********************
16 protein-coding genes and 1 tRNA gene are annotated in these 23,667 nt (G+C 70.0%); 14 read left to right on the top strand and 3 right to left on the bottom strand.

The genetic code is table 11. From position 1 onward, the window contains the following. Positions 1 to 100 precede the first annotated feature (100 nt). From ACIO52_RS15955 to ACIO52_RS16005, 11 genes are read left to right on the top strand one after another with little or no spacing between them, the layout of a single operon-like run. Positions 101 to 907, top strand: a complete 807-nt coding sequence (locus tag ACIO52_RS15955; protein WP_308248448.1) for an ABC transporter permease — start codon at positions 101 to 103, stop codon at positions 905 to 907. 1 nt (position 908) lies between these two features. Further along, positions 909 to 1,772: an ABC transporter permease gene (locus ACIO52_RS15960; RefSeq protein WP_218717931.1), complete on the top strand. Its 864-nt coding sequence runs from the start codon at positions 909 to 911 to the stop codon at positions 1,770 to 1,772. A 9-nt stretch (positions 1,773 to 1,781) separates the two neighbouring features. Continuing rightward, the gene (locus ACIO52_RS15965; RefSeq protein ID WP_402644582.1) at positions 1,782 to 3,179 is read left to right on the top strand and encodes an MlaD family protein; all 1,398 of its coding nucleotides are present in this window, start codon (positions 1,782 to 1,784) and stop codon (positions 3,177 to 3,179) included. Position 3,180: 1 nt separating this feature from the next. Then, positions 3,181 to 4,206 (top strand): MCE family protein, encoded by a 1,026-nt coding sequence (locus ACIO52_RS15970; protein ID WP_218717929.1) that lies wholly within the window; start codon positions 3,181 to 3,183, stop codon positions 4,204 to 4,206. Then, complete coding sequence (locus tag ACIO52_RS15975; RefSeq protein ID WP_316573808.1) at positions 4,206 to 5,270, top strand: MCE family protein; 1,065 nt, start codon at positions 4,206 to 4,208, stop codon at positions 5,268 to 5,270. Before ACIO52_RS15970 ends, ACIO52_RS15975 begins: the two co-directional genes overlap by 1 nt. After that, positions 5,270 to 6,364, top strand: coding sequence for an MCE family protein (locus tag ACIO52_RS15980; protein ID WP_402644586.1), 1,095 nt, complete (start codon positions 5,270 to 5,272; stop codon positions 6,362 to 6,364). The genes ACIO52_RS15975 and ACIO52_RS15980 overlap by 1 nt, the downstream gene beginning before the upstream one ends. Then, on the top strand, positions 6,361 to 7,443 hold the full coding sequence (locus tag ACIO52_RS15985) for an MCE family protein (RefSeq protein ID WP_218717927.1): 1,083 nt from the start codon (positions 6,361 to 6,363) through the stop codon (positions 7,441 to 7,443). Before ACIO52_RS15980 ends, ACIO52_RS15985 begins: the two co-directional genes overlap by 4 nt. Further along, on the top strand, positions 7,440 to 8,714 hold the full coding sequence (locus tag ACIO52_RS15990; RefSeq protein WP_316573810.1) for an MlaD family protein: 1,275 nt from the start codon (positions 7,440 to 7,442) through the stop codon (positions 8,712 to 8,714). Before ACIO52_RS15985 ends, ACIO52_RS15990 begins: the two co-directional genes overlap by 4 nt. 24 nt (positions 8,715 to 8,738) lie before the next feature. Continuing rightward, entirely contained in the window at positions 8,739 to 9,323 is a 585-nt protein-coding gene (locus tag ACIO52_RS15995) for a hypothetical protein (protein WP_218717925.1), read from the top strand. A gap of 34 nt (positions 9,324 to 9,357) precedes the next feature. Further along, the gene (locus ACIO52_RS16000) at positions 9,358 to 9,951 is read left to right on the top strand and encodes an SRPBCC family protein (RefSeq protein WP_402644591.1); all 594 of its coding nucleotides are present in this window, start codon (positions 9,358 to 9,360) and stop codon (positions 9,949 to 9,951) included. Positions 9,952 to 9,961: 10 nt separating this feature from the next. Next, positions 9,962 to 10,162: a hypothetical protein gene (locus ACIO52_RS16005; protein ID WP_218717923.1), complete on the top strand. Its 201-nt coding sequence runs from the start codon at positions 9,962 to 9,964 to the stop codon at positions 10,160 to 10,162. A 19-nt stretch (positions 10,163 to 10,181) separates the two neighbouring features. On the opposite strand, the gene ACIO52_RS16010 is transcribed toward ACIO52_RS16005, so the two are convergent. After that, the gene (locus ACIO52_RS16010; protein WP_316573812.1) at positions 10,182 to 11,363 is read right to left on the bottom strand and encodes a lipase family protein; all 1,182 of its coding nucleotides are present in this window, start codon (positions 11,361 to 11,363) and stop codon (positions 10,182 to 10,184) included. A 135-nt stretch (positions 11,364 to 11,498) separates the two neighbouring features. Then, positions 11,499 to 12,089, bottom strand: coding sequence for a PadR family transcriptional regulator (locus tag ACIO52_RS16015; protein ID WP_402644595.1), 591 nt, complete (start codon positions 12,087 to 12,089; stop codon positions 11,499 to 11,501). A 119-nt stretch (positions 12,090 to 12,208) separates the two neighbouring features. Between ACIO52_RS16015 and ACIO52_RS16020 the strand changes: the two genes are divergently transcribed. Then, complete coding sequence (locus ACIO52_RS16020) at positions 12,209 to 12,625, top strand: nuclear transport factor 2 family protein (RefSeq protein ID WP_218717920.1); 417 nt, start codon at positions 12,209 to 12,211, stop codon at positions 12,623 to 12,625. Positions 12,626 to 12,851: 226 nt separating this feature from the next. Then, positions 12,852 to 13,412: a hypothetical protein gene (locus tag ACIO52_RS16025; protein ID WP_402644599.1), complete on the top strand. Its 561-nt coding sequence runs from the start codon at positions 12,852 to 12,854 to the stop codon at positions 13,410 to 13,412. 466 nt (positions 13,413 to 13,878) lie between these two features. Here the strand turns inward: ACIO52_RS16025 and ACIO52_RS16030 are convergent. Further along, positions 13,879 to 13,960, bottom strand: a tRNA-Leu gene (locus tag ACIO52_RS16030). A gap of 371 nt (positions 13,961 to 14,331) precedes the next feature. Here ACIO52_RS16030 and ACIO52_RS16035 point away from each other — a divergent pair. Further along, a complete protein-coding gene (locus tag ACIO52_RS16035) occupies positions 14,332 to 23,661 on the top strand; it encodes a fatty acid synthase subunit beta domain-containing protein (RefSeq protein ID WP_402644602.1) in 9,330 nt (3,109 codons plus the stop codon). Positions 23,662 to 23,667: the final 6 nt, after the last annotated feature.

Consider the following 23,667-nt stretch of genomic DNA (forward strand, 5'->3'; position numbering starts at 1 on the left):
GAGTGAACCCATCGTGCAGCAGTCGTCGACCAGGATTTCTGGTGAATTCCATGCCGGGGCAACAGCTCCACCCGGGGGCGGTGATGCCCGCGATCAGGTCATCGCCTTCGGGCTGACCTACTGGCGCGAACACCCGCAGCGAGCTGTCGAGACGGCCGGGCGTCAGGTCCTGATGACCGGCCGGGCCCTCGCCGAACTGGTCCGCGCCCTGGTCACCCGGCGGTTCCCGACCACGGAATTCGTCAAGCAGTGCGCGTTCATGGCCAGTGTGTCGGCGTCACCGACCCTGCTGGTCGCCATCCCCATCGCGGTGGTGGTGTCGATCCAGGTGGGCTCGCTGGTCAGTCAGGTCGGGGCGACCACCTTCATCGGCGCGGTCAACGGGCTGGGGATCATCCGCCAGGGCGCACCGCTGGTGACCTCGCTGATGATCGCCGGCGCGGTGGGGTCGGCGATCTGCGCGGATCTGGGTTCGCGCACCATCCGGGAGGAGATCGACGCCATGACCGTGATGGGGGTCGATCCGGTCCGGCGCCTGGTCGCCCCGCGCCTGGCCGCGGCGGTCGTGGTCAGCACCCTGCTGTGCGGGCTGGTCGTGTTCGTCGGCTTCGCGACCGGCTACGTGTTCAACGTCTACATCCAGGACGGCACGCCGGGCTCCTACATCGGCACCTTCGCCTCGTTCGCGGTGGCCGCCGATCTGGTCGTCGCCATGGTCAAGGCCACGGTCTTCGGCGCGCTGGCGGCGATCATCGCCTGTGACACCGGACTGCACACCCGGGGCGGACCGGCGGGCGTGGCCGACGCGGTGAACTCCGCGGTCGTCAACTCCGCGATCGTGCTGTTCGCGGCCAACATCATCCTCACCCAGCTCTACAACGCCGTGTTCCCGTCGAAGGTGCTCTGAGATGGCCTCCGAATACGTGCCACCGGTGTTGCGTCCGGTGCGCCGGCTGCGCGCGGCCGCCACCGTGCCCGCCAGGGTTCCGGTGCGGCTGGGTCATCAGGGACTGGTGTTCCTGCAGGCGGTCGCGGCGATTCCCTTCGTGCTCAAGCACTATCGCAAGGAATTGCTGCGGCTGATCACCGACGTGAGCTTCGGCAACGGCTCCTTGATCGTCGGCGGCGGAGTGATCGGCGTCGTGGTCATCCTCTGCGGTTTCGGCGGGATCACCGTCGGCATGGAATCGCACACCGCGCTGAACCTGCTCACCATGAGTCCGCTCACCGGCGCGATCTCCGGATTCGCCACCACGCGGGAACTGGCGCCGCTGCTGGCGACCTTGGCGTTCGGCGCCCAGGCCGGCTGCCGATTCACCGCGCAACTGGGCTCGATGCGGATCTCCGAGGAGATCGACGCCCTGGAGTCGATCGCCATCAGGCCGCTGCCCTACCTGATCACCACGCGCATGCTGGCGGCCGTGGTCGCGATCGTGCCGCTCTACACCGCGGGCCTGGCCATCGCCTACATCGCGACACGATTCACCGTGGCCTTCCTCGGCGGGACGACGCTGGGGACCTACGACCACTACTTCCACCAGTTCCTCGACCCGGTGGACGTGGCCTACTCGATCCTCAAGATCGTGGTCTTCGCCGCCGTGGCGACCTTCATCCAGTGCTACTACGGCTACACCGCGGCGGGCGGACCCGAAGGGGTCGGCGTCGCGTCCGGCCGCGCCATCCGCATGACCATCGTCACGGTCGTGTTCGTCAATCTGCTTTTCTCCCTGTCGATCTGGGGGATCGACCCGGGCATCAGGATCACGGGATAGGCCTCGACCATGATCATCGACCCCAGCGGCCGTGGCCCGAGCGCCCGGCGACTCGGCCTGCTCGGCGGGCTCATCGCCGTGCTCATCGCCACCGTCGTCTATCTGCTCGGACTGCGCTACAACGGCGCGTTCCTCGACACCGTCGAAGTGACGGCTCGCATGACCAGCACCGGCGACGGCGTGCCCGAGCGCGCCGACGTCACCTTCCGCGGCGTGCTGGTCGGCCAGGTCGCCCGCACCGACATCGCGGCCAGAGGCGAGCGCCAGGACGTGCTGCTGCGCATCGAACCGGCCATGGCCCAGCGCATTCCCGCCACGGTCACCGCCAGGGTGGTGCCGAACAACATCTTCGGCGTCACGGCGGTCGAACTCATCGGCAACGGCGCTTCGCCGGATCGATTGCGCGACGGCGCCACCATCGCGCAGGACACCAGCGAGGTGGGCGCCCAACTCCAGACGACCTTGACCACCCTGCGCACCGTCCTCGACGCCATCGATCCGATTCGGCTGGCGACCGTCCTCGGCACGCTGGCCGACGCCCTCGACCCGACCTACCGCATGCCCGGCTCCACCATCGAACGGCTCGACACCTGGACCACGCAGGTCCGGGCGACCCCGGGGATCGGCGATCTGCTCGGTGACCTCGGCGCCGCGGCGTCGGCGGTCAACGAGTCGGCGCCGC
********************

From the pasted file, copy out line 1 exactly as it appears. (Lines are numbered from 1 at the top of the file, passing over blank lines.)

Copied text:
16 protein-coding genes and 1 tRNA gene are annotated in these 23,667 nt (G+C 70.0%); 14 read left to right on the top strand and 3 right to left on the bottom strand.